Yet, we do have something in common which is bestowed upon us by the present circumstances of history. Without wanting to blow my own trumpet, I dare to say that we represent leaders sustained by principles and with a deep sense of respect for the Constitution, the State and the public interest. Our common platform is that of leaders who wish to protect the public interest and juxtapose themselves to leaders in government who have been seen by the people for what they are, namely, people in the extravagant and relentless pursuit of their own personal interests.

We are leaders who hold dear the values on which our liberation struggle was commenced more than 100 years ago. We abide by the values which inspired our liberation and forged the new South Africa. We hold in our hands the moral compass which the ANC dropped a long time ago. How do we convey this to the people of South Africa in a manner which is both effective and credible?

For me, it is not a matter of creating a new church, no matter how broad a church that may be. For me it is matter of bringing together several churches in a coalition or alliance of people of values to juxtapose our commitment to the Republic to those who have no church, no god but their own self enrichment, no values but their survival and no vision, but that which can be reached a few inches beyond their noses.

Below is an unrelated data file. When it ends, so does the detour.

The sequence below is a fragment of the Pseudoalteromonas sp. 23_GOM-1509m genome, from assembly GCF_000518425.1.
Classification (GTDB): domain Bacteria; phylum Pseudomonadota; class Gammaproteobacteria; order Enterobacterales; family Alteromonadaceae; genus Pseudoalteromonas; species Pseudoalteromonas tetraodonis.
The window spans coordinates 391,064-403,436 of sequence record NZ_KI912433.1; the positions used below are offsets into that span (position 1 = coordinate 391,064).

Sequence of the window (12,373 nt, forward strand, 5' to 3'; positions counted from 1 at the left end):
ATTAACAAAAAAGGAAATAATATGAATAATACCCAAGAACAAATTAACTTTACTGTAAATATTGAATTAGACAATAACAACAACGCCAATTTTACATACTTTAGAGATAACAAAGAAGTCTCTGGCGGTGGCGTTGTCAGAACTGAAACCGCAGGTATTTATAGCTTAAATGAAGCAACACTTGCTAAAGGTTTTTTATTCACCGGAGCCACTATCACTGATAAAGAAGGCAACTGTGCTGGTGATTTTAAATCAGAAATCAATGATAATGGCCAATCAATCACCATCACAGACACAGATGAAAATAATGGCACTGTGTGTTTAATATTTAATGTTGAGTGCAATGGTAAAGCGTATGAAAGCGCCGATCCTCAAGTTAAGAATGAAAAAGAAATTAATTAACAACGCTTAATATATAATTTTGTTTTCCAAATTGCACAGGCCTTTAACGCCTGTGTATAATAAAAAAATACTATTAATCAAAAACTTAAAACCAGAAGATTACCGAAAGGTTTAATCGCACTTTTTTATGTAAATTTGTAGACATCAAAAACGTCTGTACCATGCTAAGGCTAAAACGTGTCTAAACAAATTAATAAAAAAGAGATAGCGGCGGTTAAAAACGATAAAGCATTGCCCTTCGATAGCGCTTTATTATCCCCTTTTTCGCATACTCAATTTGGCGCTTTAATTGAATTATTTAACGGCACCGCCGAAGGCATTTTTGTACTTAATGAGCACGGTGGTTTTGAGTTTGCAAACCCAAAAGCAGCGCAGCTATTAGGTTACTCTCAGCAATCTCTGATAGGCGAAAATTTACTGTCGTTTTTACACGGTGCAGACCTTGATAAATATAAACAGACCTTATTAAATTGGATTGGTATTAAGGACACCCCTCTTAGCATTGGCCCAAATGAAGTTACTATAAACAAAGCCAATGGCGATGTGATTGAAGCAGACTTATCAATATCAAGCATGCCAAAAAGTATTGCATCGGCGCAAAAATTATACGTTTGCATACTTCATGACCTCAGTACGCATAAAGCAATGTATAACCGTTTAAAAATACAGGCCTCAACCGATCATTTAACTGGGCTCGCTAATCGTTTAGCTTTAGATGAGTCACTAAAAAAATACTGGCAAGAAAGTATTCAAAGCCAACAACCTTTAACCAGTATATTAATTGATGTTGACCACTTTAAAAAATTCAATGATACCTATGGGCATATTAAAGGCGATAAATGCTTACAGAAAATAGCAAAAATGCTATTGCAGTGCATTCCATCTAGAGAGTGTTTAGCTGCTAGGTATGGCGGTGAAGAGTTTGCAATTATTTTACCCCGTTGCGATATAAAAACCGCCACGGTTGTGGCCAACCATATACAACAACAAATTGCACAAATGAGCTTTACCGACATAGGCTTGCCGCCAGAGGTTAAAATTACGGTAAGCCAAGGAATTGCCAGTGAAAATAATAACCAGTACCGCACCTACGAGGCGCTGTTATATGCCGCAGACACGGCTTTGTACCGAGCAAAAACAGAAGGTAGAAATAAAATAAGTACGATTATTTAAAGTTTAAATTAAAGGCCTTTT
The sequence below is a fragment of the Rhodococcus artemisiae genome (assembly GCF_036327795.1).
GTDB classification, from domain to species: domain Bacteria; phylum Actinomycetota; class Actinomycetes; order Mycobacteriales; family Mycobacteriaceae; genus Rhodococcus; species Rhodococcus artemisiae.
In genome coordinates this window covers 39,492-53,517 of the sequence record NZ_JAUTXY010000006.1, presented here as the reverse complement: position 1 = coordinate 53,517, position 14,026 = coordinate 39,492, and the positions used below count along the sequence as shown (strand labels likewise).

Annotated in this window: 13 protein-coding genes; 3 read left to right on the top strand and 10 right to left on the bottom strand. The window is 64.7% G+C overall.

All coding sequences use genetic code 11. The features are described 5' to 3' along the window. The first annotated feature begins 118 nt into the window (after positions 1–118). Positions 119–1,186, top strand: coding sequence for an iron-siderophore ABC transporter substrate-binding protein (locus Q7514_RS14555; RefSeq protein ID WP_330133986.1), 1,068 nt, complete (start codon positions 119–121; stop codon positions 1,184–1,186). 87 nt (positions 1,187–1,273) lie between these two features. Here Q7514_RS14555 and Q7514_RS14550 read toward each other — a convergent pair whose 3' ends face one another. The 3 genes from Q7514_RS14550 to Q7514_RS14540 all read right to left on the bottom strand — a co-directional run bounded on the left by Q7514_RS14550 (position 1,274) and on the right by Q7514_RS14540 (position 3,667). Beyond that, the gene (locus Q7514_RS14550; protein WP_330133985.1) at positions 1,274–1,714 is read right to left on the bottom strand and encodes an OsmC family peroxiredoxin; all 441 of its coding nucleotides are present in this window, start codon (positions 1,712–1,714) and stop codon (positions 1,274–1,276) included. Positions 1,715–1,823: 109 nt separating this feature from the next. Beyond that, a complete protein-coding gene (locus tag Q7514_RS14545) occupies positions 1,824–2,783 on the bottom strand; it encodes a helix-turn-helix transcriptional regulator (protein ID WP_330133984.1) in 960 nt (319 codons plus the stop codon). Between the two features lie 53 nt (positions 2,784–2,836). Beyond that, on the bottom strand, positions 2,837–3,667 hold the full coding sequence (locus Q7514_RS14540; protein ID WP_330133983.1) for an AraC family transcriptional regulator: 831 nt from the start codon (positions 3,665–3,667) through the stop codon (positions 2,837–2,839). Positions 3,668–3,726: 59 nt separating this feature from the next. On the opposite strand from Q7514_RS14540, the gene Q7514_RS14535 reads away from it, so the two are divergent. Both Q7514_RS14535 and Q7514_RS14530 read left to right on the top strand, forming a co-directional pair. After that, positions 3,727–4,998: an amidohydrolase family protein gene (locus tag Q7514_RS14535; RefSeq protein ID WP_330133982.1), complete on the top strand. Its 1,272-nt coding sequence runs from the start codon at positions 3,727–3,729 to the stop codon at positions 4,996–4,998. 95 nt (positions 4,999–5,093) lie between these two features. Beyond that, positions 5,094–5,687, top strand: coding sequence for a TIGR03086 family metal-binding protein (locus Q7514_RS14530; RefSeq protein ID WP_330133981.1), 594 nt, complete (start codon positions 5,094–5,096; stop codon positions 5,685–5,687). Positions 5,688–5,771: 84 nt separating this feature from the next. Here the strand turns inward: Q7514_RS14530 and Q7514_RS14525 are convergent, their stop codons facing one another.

Just by standing together we are beginning to project a new image which places in better focus our values for the country and its people. Our track record is known. Most of us cannot reinvent ourselves. Surely there is nothing I can do now which may reinvent what I have done and all that I have been in my past 65 years of my political career. Yet, my sense is that each of us will somehow be different in the eyes of our people if we cooperate more closely.

We cannot speak of unity of the opposition, but about cooperation. Our goals should be that of providing an alternative to the people of South Africa. After all, the President is elected by Parliament and not at the elections. If the ANC is cut below the 49% threshold, we all get an opportunity to participate in the election of the President. Under the present conditions, the best thing that could happen for South Africa is to have a President elected by Parliament through a process of negotiations which forces the ANC to put up somebody who enjoys the confidence of the opposition.

However, for this scenario to be credible in our own eyes and in the eyes of the electorate, we must commit ourselves here and now not to contribute to propping up and supporting the ANC when it needs it. Unfortunately there are many dimensions to corruption, and one which we have witnessed of late is the ANC offering political bribes to bring political organisations within its fold. We must make a commitment not to break ranks as the ANC increases the price of these political bribes, whether they are ambassadorial positions or Cabinet posts.